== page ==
The SPIN stats were an addition to the game that seemed promising, but ultimately affected my game play very little. The four stats are Sanity, Professionalism, Investigation, and Neurosis. Sanity tracks how insane you have become because of things you discover or how you behave, and can be controlled by taking medication, at the cost of investigation points. I was cripplingly insane (-94 out of -100) on my second playthrough, and although it made Ito’s animation waver in and out and floaters of light waft across the screen, it didn’t really affect anything else. One character said my eyes looked glazed, but it did not seem to affect anyone’s perceptions any further than that. If you hit -100, the game supposedly ends right then and there, though.
Losing Professionalism points gives you less professional options—solving your problems in less legal ways, so to speak. So, you get more options, but you lose others’ respect. Neurosis can make your Sanity drop faster and make it harder to gain back, and to be honest, I never really figured out how this one worked. The lower into the negatives my Neurosis points got, the calmer Ito seemed to get, which did not match the stats of the rest of the SPIN chart. Negatives for every other aspect of the SPIN chart were unmistakably bad.
Finally, there was Investigation, the only stat that ended up truly affecting me. You get points for noticing and interacting with items, and the more points you have, the more things you notice. It also means that very vigilant players can potentially sacrifice a few points here and there to take pills and gain some Sanity back without huge consequences. Though the whole SPIN system was good in theory, its execution made it easy to forget about in the grand scheme of the game.
Another aspect of the game that was cool in theory, but ended up not working out quite as planned, was the autosave/file system. I have lost data trusting an autosave system before and I lost it again in Tokyo Dark. There was one moment after an early, story redirecting scene where I shut off the game, thinking the event was big enough it had to save. Nope. Having to replay the scene allowed me to fix what I had messed up in the scene, but I was still annoyed I had lost progress at all. The game does have an autosave icon in the top right corner of the screen and I got into the habit of redirecting my attention there after just about any character interaction or location change.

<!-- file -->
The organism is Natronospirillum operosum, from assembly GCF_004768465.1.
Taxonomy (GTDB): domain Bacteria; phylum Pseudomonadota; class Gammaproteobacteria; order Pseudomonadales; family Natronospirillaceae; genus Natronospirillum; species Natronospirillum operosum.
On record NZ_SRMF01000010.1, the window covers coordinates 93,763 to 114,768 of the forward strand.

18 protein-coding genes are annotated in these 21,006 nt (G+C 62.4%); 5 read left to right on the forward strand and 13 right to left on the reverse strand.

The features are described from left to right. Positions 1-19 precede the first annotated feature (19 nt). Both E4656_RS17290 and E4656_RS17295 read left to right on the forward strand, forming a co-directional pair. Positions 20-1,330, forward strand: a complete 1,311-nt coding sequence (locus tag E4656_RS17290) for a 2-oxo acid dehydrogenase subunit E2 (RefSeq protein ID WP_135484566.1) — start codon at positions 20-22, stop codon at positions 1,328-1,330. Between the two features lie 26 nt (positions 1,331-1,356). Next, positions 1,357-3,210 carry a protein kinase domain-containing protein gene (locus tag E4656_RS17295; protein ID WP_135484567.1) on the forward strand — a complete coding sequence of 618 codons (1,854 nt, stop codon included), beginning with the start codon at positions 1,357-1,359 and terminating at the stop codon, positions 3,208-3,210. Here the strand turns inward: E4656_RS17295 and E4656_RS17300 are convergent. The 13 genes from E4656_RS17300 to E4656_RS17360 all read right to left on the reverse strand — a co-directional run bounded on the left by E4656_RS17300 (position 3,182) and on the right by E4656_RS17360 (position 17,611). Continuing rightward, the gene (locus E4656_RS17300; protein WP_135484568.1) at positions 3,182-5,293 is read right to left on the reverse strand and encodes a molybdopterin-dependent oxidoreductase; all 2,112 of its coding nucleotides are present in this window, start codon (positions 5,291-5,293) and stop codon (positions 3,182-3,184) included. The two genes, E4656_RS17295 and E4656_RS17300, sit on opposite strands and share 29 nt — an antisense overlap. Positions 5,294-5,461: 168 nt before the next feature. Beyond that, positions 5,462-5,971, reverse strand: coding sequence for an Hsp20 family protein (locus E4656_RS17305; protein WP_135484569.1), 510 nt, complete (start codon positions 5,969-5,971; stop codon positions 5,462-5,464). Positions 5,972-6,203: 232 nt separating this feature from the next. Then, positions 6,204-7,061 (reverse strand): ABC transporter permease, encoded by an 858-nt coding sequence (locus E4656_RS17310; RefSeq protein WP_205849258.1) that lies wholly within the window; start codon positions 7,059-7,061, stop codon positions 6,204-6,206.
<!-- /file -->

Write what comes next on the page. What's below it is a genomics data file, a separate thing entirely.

As for the save system, you can only have one save file at a time, starting a new file erases your old progress (the game does warn you). It is cool in theory, because you cannot (normally) go back and tweak your mistakes. You cannot “cheat” for a good ending. You are consigned to your fate. I was feeling it… Until I hit a game-breaking glitch and lost three and a half hours’ worth of game data.
The glitch comes in Kazumi’s bar, the bar the Yakuza takes Ito to after she ousts herself as a detective in a Yakuza-run club. The game would load to the bar screen, and the scene would never start. Kazumi would stand there blinking at me until I restarted the game. There was also no way to leave the Yakuza-run club in any way other than to trigger the Kazumi scene. With no backup file, I was forced to start the whole game over again, and I admit that I was a little bitter about it. I ended up circumventing the glitch by choosing to go to Kabukicho first when I had to choose between going there and Kamakura. Kabukicho is where Kazumi’s bar is, and I thought that if it glitched out again, I at least would not lose as much game data as I had before. That time the scene played out normally. The game’s patch notes on Steam claim that this problem was fixed on the version of the game I have, which only makes the issue more frustrating. I had similar freezing problems in the Historian’s lair, but when I left the area and returned it fixed itself.
The game has a grand total of eleven endings, including an ending in the grand horror game tradition of a “joke” ending (collect all the cat toys scattered around the game to see this ending). This alone has made me interested in replaying the game in an attempt to reach a different conclusion, and I have also found that beating the game unlocks a new game+ style file, also known as the “Déjà vu” file. In this, Ito apparently suffers from an overwhelming sense of, you guessed it, déjà vu, because she is living out the story again. It means any player can create their own sequel to their first file, and replaying the game is not exactly like playing a totally new game. There is some extra spice thrown in. Just as Ito cannot resist her quest to unravel the mystery of the Mask and Reina’s apparent immortality, I cannot resist a chance to explore more of this world, though I hope I will be able to avoid major bugs this time and get a better ending.